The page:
A senior Biden administration official claimed Wednesday that racial discrimination against black people cost the U.S. economy $16 trillion over 20 years.
“In the last 20 years, the U.S. had a GDP shortfall of $16 trillion due to discrimination against black Americans,” Susan Rice, director of the United States Domestic Policy Council, said during a speech at the National Action Network convention. “If we closed our racial gaps, we could add another $5 trillion to GDP over just the next five years. And in case you’re wondering, that’s not my math, that’s according to Citibank.” (RELATED: Self-Described ‘Anti-Racist’ Author Says People Of Color Should ‘Get Away’ From White People)
The Citibank report, entitled “Closing The Racial Inequality Gaps: The Economic Cost of Black Inequality in the U.S,” claimed that $2.7 trillion would have been available for consumption while business income would have increased by $13 trillion, creating 6.1 million new jobs a year if “racial gaps” for black Americans were closed.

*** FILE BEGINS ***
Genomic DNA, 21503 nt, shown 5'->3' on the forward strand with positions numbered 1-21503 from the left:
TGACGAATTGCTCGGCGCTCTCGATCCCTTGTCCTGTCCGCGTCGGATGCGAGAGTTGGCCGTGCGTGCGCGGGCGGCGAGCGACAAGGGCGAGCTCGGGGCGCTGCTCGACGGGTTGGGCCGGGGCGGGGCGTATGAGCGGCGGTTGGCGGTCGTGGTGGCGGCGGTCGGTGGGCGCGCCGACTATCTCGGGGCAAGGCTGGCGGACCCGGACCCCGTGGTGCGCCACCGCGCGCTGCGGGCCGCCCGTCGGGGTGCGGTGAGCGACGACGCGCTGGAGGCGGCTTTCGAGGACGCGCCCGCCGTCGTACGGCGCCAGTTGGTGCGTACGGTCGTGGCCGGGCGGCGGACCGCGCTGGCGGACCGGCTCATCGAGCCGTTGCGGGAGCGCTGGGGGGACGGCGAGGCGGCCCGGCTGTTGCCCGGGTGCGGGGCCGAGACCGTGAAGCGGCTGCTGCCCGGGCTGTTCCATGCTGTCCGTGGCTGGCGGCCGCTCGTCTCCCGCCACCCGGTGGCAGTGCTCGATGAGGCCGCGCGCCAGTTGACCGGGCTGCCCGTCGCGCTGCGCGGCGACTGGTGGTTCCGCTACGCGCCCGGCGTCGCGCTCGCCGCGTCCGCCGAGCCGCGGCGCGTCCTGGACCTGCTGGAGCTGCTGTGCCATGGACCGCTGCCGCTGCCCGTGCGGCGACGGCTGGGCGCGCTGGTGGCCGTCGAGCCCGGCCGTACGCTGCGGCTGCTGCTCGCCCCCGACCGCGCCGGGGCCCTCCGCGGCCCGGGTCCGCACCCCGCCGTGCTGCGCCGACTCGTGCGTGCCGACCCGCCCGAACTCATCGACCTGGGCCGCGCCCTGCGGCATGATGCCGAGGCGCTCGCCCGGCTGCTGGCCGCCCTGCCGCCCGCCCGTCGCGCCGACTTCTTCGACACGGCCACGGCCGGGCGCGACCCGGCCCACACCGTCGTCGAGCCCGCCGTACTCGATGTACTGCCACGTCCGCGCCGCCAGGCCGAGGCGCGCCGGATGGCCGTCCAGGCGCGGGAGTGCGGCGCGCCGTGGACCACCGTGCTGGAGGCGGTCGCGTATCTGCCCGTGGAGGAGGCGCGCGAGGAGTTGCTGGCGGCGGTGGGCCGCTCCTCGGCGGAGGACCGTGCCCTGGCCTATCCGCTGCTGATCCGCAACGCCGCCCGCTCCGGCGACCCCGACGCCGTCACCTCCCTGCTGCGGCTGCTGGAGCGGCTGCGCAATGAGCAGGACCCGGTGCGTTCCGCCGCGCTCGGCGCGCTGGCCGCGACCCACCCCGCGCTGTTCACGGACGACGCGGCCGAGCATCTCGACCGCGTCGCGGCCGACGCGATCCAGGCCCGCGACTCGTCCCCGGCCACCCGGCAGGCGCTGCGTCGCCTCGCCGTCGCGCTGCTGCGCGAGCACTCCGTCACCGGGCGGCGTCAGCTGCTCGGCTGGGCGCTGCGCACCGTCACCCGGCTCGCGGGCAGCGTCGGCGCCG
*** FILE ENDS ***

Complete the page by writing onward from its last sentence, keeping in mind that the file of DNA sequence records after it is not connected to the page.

Rice made the remarks nearly two months after President Joe Biden signed an executive order establishing “Agency Equity Teams” on Feb. 16, a follow up to an order he signed on his first day in office. Among the provisions in the February executive order is a requirement to ensure that the use of artificial intelligence by government “advanced equity.”
Other attendees at the conference, which the National Action Network website says runs through Saturday, include actress Kerry Washington, Democratic Sen. Chuck Schumer of New York, attorney Benjamin Crump and Al Sharpton, according to the New York Daily News.
The Biden administration has not stated whether it supports reparations, and White House press secretary Karine Jean-Pierre ducked the question during a March 21 press briefing.
Democratic Rep. Sheila Jackson-Lee of Texas introduced legislation, the Commission to Study and Develop Reparation Proposals for African Americans Act or HR 40, to study reparations Jan. 9. A similar bill was voted out of the House Judiciary Committee on April 14, 2021.
“We all benefit when every community has the chance to thrive,” Rice said.
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